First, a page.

The past few months have seen a veritable flurry of challenges to books that were assigned to students as summer reading, but it all kicked off in the first week of June with a Pensacola principal’s unilateral cancellation of a One Book/One School program involving Cory Doctorow’s Little Brother. Although he had previously approved the book, Booker T. Washington High School principal Michael Roberts abruptly changed his mind after students were out of school for the summer, citing “language” and “overtures.”
Roberts’ boss, Escambia County School District Superintendent Malcolm Thomas, eventually admitted that district policy on challenged books was ignored throughout the incident, but the reading program was not restored. Meanwhile it came to light last week that Mary Kate Griffith, the English teacher who spearheaded the reading program and did follow policy by originally having Roberts approve the book, faced misconduct charges which could have resulted in the loss of her job. We are happy to report that upon completion of the investigation, Griffith is not only still employed, but “fully exonerated” of any wrongdoing. According to Doctorow, the superintendent even “hand-delivered the verdict, so that he could apologize in person for her ordeal.”
Of course it’s wonderful that Griffith is keeping her job, but this positive outcome does not erase the school district’s woeful mishandling of book challenges. She told Doctorow that other books have been challenged in the past “and the process is never invoked.” If Superintendent Thomas’ apology was truly sincere, then he needs to ensure that the judgment of professional teachers and librarians in his district can no longer be second-guessed by a single biased administrator. The challenge policy exists to protect everyone involved–including the school district–while ensuring that any concerns parents or students may have about certain books are considered equitably.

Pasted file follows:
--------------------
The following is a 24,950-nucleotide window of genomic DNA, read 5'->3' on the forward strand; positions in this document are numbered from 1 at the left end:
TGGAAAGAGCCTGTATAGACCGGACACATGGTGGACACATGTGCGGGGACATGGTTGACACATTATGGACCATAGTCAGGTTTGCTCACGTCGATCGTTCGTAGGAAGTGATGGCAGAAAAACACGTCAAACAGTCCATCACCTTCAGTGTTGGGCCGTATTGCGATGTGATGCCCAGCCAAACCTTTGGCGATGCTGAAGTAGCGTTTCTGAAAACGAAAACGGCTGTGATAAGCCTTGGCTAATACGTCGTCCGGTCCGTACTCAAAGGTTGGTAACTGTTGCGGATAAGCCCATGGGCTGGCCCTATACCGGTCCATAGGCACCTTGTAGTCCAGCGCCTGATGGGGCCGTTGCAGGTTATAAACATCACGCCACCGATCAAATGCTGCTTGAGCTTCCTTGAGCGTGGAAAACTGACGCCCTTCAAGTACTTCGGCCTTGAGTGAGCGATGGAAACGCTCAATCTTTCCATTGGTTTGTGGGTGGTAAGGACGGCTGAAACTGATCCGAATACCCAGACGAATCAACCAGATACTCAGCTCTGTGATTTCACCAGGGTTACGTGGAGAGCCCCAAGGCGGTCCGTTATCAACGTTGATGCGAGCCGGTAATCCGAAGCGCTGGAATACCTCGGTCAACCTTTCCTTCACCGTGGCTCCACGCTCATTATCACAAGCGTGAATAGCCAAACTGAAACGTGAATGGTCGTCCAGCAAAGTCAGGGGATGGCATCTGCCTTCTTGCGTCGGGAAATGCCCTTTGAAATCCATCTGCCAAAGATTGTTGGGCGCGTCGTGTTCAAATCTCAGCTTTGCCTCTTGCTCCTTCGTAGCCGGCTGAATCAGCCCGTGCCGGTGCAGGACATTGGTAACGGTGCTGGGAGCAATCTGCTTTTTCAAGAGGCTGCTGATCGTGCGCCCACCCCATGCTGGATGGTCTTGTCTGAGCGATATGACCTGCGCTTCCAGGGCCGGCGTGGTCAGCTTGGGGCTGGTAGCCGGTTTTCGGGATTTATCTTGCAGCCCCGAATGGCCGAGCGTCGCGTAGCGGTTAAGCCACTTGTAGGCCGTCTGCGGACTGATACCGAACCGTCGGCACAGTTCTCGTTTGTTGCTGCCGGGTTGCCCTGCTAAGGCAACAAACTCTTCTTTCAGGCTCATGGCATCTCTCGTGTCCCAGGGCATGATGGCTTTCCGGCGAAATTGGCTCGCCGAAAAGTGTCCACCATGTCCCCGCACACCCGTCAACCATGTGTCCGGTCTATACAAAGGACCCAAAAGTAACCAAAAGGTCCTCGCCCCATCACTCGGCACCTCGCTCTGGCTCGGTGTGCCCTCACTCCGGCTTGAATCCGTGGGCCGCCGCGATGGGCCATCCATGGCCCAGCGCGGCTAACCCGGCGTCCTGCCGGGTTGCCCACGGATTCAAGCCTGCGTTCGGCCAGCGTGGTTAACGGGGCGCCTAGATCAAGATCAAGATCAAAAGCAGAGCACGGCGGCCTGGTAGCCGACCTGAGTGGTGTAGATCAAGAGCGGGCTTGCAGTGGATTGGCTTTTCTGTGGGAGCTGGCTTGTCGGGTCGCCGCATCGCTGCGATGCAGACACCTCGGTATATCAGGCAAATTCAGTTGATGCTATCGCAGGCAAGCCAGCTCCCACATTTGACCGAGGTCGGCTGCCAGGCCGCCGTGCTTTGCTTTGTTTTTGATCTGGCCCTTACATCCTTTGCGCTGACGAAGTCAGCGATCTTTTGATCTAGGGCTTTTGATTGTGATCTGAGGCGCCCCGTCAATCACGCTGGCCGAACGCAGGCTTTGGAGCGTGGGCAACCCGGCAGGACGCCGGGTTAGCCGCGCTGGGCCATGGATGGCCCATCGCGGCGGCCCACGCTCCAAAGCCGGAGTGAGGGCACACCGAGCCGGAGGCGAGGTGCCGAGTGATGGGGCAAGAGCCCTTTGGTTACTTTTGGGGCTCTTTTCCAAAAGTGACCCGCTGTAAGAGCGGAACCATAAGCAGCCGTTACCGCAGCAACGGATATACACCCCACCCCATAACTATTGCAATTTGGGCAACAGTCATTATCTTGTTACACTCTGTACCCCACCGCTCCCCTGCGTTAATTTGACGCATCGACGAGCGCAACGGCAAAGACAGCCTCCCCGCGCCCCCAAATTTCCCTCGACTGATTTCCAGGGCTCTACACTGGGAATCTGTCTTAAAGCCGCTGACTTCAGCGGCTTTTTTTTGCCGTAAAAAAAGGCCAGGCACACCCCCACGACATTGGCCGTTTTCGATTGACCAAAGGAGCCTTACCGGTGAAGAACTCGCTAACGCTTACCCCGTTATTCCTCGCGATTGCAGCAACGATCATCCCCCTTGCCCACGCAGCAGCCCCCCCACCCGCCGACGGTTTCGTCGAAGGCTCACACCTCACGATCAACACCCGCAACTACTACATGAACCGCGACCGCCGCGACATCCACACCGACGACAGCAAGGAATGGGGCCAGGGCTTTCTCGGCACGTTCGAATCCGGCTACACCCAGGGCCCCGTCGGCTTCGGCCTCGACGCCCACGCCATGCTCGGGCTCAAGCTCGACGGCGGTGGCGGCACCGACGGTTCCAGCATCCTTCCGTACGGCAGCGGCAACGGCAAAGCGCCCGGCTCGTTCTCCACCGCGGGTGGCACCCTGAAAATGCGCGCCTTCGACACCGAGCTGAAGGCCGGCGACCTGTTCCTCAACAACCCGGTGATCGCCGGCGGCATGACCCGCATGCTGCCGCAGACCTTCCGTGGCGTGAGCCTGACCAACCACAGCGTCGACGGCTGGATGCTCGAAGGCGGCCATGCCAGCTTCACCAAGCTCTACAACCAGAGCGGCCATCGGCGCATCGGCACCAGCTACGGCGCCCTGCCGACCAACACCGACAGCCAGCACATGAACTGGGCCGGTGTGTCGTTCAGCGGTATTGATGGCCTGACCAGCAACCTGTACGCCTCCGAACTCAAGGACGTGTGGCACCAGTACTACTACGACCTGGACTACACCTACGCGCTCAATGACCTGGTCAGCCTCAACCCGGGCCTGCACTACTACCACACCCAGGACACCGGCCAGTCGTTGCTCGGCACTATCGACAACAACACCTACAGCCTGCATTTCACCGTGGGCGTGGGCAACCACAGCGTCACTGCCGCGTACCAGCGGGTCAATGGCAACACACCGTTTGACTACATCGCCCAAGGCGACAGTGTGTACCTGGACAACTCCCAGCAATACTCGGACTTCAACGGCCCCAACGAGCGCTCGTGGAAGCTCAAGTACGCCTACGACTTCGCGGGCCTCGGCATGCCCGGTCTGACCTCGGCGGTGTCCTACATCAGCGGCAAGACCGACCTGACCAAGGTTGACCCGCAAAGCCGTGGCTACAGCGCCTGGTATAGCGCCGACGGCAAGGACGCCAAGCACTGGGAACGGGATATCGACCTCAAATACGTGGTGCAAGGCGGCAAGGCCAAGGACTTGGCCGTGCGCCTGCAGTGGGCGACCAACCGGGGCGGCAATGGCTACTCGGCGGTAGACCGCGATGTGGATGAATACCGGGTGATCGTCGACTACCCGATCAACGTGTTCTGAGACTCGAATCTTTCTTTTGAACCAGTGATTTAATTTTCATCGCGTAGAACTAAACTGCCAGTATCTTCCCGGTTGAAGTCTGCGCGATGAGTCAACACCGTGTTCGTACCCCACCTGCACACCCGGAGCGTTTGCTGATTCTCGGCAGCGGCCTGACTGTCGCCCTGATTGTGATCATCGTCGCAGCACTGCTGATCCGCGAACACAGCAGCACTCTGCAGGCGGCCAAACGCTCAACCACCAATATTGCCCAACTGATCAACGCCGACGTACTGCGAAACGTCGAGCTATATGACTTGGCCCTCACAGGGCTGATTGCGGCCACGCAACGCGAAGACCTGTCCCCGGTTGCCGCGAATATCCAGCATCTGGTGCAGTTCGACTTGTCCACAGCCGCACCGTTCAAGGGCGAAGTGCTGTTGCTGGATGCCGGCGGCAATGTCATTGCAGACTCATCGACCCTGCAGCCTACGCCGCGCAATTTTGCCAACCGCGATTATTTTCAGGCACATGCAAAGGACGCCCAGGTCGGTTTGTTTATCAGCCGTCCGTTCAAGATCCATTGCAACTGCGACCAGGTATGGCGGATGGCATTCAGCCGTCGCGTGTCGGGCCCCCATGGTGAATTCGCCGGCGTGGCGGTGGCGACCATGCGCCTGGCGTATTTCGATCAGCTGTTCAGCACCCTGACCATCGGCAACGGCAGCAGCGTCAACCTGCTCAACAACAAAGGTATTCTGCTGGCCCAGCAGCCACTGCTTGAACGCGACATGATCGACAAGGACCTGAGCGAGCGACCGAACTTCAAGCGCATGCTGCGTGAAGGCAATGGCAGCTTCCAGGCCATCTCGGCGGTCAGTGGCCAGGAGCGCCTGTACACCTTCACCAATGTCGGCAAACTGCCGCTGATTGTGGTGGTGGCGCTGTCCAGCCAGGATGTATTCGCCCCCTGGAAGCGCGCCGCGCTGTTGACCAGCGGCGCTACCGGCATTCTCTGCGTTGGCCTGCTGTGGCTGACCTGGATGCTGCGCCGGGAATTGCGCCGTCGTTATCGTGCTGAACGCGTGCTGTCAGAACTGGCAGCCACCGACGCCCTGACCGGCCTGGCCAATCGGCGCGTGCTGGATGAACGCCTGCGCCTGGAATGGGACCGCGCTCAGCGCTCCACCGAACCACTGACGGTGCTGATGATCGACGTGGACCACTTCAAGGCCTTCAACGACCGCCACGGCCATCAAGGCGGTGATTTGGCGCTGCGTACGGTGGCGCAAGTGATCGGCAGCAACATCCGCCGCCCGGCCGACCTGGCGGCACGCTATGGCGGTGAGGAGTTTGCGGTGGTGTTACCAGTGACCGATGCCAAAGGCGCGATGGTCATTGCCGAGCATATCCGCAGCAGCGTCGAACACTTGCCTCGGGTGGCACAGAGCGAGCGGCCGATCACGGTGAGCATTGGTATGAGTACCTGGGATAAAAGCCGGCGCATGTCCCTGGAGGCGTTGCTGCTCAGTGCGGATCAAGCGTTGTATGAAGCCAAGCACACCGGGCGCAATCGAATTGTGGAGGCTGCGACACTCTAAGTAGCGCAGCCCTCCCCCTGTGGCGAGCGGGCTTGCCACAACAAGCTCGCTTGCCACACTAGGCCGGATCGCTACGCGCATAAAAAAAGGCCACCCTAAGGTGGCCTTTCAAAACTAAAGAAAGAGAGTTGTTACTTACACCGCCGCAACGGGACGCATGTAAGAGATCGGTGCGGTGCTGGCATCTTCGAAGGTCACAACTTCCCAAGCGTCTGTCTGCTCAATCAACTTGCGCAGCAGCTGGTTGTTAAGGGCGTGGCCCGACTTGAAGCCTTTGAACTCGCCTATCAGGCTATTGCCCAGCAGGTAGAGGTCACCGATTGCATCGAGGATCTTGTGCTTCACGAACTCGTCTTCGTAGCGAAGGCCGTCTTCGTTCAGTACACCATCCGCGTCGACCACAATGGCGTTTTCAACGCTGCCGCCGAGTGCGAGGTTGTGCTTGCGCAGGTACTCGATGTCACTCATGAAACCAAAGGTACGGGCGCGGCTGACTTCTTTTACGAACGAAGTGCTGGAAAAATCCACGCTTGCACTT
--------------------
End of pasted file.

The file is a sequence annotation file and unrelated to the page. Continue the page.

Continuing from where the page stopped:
As Doctorow pointed out, Griffith’s decision to defend the book is all the more remarkable since she knew very well what she was risking:
When I learned that Little Brother had been struck off the school reading list by a principal who hadn’t even read it, I was outraged, but I didn’t think there was much I could do. After all, without a strong teacher’s union, and in a time where jobs are scarce, I could hardly ask the faculty to take on their boss on my behalf.
But what Ms Griffith taught me was that teachers, even those who face dismissal and the breadline, are fearless when it comes to their kids. Ms Griffith knew that she was in the right all along, and was adamant that she would not be intimidated out of speaking out for what was right. The students of Booker T Washington High are fortunate indeed to have such a brave and principled woman running their English department.
CBLDF couldn’t agree more! Many teachers across the country already do speak up when books they assigned are challenged or banned, but we hope that Griffith’s example inspires even more to face down administrators who ignore policy.
Contributing Editor Maren Williams is a reference librarian who enjoys free speech and rescue dogs.